A seminar by Matteo Saponati at the Institute of Neurosciences Timone in Marseille.
During a seminar at the Institute of Neurosciences Timone in Marseille, Matteo Saponati, will present his recent work showing that “Sequence anticipation and STDP emerge from a voltage-based predictive learning rule”:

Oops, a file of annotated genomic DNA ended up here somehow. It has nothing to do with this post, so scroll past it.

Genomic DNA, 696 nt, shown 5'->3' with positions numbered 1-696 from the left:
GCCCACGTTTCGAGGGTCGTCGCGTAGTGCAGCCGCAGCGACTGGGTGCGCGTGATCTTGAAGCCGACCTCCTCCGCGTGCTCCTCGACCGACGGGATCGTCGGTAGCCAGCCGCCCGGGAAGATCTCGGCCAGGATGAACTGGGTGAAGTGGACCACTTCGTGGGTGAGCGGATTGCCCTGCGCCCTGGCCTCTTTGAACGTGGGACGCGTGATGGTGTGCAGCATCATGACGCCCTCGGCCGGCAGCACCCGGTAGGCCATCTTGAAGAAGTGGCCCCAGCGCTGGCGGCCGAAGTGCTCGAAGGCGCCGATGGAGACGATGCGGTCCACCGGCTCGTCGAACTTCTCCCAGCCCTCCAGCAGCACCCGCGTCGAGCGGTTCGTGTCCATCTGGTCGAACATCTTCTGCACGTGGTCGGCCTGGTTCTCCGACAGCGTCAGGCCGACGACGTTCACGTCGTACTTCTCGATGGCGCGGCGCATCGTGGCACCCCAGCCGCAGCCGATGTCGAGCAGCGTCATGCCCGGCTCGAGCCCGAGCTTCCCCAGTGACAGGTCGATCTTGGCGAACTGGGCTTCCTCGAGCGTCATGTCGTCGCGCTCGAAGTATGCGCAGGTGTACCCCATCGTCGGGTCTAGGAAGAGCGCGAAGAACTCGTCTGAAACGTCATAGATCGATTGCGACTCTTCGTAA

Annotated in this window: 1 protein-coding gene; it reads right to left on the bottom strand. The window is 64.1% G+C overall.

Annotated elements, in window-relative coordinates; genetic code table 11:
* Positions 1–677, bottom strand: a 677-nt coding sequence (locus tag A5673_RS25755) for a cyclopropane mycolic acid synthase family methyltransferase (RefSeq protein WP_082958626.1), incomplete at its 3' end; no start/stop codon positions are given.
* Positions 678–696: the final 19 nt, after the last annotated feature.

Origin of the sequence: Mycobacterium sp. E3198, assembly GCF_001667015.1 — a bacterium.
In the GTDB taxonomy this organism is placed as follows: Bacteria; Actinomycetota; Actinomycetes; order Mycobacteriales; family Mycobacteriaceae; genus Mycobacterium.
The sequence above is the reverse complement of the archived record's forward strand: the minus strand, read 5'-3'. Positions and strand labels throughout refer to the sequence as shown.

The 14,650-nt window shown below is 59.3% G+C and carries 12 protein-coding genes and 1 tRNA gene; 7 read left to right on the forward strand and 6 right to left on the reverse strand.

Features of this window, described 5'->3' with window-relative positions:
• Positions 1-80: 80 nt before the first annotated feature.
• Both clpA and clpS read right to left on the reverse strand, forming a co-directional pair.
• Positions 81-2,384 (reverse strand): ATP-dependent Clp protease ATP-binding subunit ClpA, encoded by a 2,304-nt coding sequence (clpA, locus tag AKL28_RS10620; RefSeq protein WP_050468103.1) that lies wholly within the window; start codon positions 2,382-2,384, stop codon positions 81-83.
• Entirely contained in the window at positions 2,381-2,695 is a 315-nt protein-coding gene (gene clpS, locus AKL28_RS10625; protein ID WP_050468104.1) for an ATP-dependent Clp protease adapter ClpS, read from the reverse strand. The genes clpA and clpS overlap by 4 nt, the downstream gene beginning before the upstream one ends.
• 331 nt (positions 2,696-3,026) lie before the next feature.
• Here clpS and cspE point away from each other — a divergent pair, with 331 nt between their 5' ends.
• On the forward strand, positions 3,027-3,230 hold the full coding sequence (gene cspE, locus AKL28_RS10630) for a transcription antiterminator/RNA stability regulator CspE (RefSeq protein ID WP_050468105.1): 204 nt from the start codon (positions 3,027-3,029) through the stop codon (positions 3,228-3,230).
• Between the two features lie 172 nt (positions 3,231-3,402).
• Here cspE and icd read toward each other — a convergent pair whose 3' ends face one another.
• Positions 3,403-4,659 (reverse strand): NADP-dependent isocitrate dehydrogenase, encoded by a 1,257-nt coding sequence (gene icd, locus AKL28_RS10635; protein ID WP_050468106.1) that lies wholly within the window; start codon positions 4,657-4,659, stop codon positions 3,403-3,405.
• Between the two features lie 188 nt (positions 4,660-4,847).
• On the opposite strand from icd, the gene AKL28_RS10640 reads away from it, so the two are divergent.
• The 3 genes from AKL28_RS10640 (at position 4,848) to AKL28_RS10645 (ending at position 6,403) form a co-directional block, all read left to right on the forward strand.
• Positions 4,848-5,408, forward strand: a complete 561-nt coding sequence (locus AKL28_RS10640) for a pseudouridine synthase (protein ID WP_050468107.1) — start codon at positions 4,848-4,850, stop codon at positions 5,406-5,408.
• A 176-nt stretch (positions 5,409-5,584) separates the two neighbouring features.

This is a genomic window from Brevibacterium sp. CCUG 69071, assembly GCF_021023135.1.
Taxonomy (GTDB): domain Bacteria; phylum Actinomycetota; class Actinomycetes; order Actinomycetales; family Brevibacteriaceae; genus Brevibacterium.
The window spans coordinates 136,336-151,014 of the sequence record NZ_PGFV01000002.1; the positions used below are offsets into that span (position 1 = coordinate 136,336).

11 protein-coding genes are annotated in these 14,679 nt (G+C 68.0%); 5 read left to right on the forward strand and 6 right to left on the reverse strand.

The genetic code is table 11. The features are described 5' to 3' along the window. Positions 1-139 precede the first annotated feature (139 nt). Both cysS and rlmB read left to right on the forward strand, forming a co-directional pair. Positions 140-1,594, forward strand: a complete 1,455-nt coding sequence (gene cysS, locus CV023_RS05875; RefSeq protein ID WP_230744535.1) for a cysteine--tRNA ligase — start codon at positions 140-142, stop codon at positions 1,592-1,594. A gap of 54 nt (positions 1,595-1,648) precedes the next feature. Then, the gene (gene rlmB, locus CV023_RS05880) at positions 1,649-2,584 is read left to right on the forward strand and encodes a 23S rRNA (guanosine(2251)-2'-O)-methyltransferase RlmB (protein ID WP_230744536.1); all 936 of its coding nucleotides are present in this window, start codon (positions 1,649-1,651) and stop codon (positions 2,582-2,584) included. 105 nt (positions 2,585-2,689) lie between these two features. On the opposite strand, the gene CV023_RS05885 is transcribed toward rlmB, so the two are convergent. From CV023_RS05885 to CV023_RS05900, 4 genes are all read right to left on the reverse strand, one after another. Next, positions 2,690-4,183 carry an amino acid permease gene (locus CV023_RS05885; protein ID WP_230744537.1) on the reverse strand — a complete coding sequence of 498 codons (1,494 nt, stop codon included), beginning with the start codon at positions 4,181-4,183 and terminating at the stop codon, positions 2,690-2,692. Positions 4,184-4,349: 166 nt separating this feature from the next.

Intelligent behavior depends on the brain’s ability to anticipate future events. However, the learning rules that enable neurons to predict and fire ahead of sensory inputs remain largely unknown. We propose a plasticity rule based on predictive processing, where the neuron learns a low-rank model of the synaptic input dynamics in its membrane potential. Neurons thereby amplify those synapses that maximally predict other synaptic inputs based on their temporal relations, which provide a solution to an optimization problem that can be implemented at the single-neuron level using only local information. Consequently, neurons learn sequences over long timescales and shift their spikes towards the first inputs in a sequence. We show that this mechanism can explain the development of anticipatory motion signaling and recall in the visual system. Furthermore, we demonstrate that the learning rule gives rise to several experimentally observed STDP (spike-timing-dependent plasticity) mechanisms. These findings suggest prediction as a guiding principle to orchestrate learning and synaptic plasticity in single neurons. https://www.biorxiv.org/content/10.1101/2021.10.31.466667v1